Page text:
Friday, January 13, 2017

"A Brief History of Humankind"

     Yuval Noah Harari. Sapiens (2014) Harari’s take on the history of us, homo sapiens sapiens, the only extant species of homo sapiens. He uses the title term throughout to refer to us in contrast to neanderthalensis and other human species (Wikipedia calls them “subspecies”.) He divides our history into three eras, the Cognitive, Agricultural, and Scientific.
     Our ancestors became sapiens when some changes in the brain enabled it not only to imagine non-present objects, but to talk about them. Harari calls this “fictive language” to distinguish it from the signaling systems used by other animals. Besides making the exchange of technical information easier, it accelerated technical improvements and the creation of societies that extended over space and time. Societies are held together by the stories they tell about themselves, and exist only to the extent that these stories are believed. To label them as myths is to misunderstand both their power and their necessity. It’s only when a myth is superseded by a new one that we see it as a fiction.
     Agriculture was not a precondition for large human societies capable of building monuments and settlements, but it certainly accelerated that shift in Sapiens lifestyles. But the key to the development of cities and empires was trade, facilitated and accelerated by writing. Writing is a method of recording and using more data than a single human can store in their brain. The earliest writings were records of numbers, not stories. Pure data, in other words.
      Science was the “discovery of ignorance”, the realisation that we don’t know everything there is to know. This placed a premium on searching for new knowledge, and fostered the stance that not only current knowledge but current lifestyles are subject to continuing change. Couple this with the invention of credit (the essential function of money), and the acceleration of technical, economic, and social change seems inevitable.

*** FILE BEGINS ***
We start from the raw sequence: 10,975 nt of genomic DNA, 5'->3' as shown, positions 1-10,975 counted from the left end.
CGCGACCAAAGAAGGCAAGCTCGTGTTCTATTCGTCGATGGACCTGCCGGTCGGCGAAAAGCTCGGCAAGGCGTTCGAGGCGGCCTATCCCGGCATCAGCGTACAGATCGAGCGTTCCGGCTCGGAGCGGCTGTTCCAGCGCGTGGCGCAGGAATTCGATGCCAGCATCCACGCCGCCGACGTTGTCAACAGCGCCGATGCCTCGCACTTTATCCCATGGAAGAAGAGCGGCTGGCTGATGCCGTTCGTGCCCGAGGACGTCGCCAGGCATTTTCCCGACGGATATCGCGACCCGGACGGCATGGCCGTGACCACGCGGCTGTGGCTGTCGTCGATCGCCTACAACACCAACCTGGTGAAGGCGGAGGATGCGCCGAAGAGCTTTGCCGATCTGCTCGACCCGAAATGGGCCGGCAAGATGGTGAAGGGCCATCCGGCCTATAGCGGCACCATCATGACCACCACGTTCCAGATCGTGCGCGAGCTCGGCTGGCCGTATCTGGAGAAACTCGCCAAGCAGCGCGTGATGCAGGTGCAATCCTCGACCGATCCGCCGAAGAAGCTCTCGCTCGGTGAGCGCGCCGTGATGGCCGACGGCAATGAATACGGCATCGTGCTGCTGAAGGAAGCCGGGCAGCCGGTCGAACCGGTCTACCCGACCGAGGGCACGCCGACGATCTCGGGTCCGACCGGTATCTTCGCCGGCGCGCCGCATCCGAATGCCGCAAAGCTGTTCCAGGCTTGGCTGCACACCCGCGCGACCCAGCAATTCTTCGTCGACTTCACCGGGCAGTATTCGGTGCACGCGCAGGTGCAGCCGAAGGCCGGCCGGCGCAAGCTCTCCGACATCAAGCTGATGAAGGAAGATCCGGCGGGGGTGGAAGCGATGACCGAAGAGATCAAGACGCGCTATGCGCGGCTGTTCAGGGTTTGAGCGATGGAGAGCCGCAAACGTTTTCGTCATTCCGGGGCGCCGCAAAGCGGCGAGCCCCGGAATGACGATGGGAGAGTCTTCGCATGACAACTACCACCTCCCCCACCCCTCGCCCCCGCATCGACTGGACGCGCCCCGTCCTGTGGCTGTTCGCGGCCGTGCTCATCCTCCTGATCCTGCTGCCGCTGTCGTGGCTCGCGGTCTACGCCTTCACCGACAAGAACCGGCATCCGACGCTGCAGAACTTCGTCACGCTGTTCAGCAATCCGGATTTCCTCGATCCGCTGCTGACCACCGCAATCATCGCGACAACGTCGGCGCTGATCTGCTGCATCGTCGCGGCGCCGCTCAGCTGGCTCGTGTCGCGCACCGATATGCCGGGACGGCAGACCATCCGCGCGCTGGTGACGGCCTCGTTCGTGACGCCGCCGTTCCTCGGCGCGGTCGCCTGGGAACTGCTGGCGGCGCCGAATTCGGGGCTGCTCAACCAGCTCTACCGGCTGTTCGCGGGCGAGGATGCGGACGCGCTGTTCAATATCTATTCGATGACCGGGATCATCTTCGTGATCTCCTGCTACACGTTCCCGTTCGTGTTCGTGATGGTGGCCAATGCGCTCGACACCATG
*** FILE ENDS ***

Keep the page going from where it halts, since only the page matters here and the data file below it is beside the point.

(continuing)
Harari has the knack of noticing what’s right in front of us. Reading him has the twin effect of prompting “Well, of course, why didn’t I see it that way before?” and “Aha, just as I suspected.” It also reminds us that Sapiens has changed the planet more thoroughly than any other animal when it became the most skilful and efficient hunter and forager that ever evolved on Earth. Sapiens has altered every ecosystem it invaded, long before agriculture and science speeded up and enlarged the scope of those changes. Sapiens has now developed the skills that ironically could enable it to create life forms that supersede it.
     We have become smart enough to replace ourselves, but not wise enough to understand why we would want to do that, nor what kind of life form we would want to replace us.
     Every chapter, sometimes every paragraph, prompts questions, musings, applications to one's experience and knowledge. Harari’s large-scale view of human history expands the reader’s view also: I found my insights and perceptions continually challenged and shifting into new shapes.
     Read this book. ****

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